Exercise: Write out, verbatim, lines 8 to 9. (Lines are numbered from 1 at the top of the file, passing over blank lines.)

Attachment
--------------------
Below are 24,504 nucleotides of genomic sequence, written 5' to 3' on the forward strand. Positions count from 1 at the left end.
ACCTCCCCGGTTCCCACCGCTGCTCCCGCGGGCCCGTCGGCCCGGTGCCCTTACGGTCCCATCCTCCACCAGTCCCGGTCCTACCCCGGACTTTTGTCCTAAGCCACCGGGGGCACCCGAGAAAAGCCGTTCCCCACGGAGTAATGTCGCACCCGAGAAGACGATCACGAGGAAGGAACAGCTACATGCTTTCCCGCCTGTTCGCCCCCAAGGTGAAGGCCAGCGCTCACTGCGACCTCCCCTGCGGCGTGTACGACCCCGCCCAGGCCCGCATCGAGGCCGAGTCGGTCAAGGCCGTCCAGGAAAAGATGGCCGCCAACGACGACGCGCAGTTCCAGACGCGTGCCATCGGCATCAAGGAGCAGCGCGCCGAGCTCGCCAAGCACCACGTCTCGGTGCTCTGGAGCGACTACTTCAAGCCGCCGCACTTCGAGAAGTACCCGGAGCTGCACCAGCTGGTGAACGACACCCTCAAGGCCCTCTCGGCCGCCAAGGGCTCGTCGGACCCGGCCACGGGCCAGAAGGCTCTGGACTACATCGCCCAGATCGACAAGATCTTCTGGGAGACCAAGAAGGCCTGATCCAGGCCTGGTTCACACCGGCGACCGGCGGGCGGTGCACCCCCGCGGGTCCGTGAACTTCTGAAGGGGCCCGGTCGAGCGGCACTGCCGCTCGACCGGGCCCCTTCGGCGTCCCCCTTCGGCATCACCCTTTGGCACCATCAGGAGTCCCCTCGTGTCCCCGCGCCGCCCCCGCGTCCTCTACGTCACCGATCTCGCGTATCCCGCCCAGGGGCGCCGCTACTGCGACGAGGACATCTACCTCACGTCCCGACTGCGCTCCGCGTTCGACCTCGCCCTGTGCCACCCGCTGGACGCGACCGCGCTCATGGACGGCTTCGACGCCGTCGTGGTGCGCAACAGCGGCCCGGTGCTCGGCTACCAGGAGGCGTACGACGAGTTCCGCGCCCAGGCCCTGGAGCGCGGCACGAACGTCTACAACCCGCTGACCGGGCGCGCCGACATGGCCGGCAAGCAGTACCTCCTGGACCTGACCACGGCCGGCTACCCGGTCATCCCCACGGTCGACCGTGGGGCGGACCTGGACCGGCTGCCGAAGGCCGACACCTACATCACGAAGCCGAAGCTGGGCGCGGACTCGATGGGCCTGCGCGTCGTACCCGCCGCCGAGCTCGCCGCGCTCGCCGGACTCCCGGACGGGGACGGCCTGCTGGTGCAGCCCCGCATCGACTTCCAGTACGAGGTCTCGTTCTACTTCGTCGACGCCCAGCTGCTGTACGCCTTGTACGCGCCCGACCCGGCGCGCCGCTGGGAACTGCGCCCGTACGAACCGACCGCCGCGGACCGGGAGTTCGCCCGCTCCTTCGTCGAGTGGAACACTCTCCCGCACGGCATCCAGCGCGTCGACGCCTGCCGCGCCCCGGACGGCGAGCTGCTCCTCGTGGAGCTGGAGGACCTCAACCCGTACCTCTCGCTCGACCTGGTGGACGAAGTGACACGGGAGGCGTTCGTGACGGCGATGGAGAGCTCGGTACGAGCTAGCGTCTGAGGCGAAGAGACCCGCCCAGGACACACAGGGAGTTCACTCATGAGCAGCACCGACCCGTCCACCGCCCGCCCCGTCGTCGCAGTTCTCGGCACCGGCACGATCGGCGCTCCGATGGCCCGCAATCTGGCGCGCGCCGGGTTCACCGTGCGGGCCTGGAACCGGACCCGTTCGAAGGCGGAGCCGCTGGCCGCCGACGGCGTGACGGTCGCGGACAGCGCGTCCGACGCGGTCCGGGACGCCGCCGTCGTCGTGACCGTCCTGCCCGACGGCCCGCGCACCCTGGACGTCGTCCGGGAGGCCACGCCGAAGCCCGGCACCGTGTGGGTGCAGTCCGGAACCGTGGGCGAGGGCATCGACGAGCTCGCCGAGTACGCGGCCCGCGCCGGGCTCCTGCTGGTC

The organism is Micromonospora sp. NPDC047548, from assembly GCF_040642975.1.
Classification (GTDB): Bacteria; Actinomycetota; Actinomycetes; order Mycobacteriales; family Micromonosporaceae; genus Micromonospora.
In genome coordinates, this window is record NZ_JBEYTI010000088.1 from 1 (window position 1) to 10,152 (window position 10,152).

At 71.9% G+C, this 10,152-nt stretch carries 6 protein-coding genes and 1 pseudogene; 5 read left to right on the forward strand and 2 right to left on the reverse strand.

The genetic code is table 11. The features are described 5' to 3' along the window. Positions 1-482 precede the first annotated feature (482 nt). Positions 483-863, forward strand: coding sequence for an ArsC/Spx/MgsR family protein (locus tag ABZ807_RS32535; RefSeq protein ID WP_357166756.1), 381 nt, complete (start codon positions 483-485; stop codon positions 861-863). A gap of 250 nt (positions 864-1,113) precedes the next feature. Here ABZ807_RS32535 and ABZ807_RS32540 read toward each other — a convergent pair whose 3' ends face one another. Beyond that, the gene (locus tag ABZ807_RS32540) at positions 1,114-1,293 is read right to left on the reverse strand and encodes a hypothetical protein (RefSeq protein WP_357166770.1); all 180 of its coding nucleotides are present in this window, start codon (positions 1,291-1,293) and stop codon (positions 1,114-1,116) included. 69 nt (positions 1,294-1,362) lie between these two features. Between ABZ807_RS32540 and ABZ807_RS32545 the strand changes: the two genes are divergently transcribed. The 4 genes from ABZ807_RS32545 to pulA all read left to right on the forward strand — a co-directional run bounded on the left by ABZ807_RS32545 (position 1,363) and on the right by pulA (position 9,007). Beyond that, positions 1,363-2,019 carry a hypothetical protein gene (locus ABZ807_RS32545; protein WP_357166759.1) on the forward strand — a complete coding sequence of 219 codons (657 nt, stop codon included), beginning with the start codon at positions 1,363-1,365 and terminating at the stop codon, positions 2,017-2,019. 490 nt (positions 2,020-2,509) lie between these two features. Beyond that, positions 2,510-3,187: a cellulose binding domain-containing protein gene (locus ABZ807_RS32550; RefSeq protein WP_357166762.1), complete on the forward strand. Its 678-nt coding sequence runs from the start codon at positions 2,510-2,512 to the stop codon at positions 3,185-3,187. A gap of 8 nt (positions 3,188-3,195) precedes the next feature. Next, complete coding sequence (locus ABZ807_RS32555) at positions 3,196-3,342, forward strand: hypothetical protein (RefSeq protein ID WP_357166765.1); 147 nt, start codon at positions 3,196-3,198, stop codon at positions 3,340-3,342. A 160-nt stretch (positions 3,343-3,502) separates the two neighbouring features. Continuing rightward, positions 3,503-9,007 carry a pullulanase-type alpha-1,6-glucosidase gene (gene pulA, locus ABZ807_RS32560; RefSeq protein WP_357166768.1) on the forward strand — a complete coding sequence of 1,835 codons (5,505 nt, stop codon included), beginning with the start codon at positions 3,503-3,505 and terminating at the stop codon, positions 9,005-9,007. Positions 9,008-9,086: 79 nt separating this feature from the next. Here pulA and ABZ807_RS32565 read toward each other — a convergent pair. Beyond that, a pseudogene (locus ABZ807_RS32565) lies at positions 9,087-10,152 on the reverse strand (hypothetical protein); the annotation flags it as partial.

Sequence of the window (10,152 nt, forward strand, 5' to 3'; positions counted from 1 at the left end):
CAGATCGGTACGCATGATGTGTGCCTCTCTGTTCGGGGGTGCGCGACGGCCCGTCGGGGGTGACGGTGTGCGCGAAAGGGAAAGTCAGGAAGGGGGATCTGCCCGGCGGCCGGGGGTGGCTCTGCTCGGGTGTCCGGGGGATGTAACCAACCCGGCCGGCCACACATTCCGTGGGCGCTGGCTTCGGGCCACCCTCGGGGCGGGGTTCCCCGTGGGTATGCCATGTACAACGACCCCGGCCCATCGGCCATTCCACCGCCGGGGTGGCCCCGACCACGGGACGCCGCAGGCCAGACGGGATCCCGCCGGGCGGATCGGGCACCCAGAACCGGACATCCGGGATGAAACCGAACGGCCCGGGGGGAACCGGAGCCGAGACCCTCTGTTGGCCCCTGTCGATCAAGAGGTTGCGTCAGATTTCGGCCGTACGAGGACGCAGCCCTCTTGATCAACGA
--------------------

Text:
Sequence of the window (10,152 nt, forward strand, 5' to 3'; positions counted from 1 at the left end):
CAGATCGGTACGCATGATGTGTGCCTCTCTGTTCGGGGGTGCGCGACGGCCCGTCGGGGGTGACGGTGTGCGCGAAAGGGAAAGTCAGGAAGGGGGATCTGCCCGGCGGCCGGGGGTGGCTCTGCTCGGGTGTCCGGGGGATGTAACCAACCCGGCCGGCCACACATTCCGTGGGCGCTGGCTTCGGGCCACCCTCGGGGCGGGGTTCCCCGTGGGTATGCCATGTACAACGACCCCGGCCCATCGGCCATTCCACCGCCGGGGTGGCCCCGACCACGGGACGCCGCAGGCCAGACGGGATCCCGCCGGGCGGATCGGGCACCCAGAACCGGACATCCGGGATGAAACCGAACGGCCCGGGGGGAACCGGAGCCGAGACCCTCTGTTGGCCCCTGTCGATCAAGAGGTTGCGTCAGATTTCGGCCGTACGAGGACGCAGCCCTCTTGATCAACGA